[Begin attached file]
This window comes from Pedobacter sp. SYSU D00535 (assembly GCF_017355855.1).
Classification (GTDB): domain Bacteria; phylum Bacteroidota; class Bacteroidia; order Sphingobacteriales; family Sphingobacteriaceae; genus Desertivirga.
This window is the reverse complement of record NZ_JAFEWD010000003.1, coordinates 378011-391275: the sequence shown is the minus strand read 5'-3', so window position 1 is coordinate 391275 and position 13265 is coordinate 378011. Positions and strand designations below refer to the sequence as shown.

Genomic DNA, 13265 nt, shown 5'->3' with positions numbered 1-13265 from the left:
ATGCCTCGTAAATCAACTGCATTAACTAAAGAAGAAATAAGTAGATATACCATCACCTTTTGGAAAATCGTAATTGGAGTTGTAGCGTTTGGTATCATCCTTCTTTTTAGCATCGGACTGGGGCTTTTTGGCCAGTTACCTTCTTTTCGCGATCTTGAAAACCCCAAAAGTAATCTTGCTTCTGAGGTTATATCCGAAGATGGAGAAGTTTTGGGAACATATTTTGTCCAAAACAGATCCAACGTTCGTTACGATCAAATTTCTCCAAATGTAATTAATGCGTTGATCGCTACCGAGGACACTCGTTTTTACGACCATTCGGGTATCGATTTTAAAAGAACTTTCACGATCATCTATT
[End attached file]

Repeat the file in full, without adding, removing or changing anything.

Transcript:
This window comes from Pedobacter sp. SYSU D00535 (assembly GCF_017355855.1).
Classification (GTDB): domain Bacteria; phylum Bacteroidota; class Bacteroidia; order Sphingobacteriales; family Sphingobacteriaceae; genus Desertivirga.
This window is the reverse complement of record NZ_JAFEWD010000003.1, coordinates 378011-391275: the sequence shown is the minus strand read 5'-3', so window position 1 is coordinate 391275 and position 13265 is coordinate 378011. Positions and strand designations below refer to the sequence as shown.

Genomic DNA, 13265 nt, shown 5'->3' with positions numbered 1-13265 from the left:
ATGCCTCGTAAATCAACTGCATTAACTAAAGAAGAAATAAGTAGATATACCATCACCTTTTGGAAAATCGTAATTGGAGTTGTAGCGTTTGGTATCATCCTTCTTTTTAGCATCGGACTGGGGCTTTTTGGCCAGTTACCTTCTTTTCGCGATCTTGAAAACCCCAAAAGTAATCTTGCTTCTGAGGTTATATCCGAAGATGGAGAAGTTTTGGGAACATATTTTGTCCAAAACAGATCCAACGTTCGTTACGATCAAATTTCTCCAAATGTAATTAATGCGTTGATCGCTACCGAGGACACTCGTTTTTACGACCATTCGGGTATCGATTTTAAAAGAACTTTCACGATCATCTATT